Tunnel vision: Carsten Höller adds record-breaking slide to ArcelorMittal Orbit
Is it a slide... is it a work of art? Or is it a lucrative rescue mission for London’s very expensive Olympic artistic legacy?
'I really like the dirtiness of it and the confusion it creates,' says Carsten Höller, 'that you don’t really know what it is, but that it truly creates a unique experience.'
The artist is talking alongside Anish Kapoor as the first pieces of his new stainless steel slide are pieced together at the base of Kapoor’s own sculpture, the ArcelorMittal Orbit. Last year, the Belgian artist accepted an invitation by Kapoor to wrap a corkscrew slide around the Orbit, created for the 2012 Olympics. Höller accepted, and in June the spindly, steel-framed red scribble in the sky over East London will become the world’s longest, tallest, twistiest slide.
It's nine years since Höller’s Test Site slides delighted audiences in the Tate Modern Turbine Hall. The installation 'experiment' tested audience’s reactions to five different slides. Höller wanted to show that you don’t necessarily get to know a sculpture better by literally travelling through it; that once inside it begins to look like something else entirely. He's also interested in the unique states that humans have when we let go – 'somewhere between delight and madness', as he puts it.
The Slide, a permanent fixture at London’s Olympic Park, will give people a full 40 seconds to experience this and decide for themselves as they make their way down the 178m chute at an estimated 15mph.
In a purely formal sense, says Höller, you can see The Slide as 'two spirals' coming together. 'I like to use the term grafting that you use in horticulture – you put one thing on top of another and it starts to grow and function together without becoming totally mixed up,' he says.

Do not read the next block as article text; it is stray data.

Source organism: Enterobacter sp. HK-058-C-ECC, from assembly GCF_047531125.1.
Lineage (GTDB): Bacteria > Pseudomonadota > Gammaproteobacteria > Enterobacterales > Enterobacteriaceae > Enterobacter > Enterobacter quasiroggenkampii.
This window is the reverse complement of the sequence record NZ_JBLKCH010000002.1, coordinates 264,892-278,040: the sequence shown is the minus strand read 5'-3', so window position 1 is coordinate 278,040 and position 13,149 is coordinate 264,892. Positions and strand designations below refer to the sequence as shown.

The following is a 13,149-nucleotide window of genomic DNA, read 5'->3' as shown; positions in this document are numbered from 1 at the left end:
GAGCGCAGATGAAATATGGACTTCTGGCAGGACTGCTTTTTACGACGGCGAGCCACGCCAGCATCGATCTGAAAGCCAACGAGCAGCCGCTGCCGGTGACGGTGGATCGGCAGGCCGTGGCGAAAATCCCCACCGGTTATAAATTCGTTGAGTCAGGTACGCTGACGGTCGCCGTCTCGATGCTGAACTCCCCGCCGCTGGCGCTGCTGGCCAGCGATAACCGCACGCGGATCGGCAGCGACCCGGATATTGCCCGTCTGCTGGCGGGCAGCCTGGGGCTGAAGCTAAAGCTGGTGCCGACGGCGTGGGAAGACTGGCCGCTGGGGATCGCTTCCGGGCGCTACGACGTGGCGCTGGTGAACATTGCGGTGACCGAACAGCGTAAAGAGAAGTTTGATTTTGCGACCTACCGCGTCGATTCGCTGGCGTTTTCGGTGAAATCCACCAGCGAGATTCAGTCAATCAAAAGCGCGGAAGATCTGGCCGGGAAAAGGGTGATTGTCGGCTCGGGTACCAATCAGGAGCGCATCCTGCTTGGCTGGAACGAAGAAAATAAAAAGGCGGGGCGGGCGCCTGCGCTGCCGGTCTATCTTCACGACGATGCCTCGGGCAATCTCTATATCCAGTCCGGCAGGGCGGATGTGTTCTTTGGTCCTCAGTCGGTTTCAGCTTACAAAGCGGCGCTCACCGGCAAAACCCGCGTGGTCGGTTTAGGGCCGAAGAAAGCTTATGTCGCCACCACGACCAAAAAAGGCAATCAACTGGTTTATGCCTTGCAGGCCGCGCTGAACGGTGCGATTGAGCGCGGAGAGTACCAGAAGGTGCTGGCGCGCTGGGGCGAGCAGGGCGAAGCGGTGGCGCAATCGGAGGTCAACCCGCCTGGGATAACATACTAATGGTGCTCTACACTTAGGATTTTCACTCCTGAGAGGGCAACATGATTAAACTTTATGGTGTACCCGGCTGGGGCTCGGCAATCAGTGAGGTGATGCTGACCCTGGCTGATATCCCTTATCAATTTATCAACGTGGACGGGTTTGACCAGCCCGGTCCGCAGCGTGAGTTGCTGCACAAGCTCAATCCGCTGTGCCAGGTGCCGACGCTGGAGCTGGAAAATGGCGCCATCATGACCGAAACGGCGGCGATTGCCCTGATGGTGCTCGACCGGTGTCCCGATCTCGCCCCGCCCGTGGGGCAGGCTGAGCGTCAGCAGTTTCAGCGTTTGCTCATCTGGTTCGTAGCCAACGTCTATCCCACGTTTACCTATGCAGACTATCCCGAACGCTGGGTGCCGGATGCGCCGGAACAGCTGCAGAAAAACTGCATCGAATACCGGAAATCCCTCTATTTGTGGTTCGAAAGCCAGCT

It sounds natural and straightforward when put like that, but the reality of seeing the slide, surprisingly slim and elegant with its 60cm diameter and 3mm walls, growing beanstalk-like around Kapoor’s precariously unsymmetrical sculpture, is an undeniably thrilling and intimidating prospect.
Both Kapoor and Höller say they are expecting people to criticise the artwork for being an 'attraction'. They make no secret of the fact that the idea of turning Kapoor’s sculpture and viewing deck into a crowd-pleasing pull was the Mayor of London’s idea. When asked about his inspiration for the artwork, Kapoor replies : 'Boris Johnson – how can I put it – foisted this on the project, and kind of insisted.'
'No artists ever made a fortune from a public sculpture, I can assure you. Isn’t that true?' says Kapoor turning to Höller, who smiles conspiratorially.
'We’re holding out hope for the future.'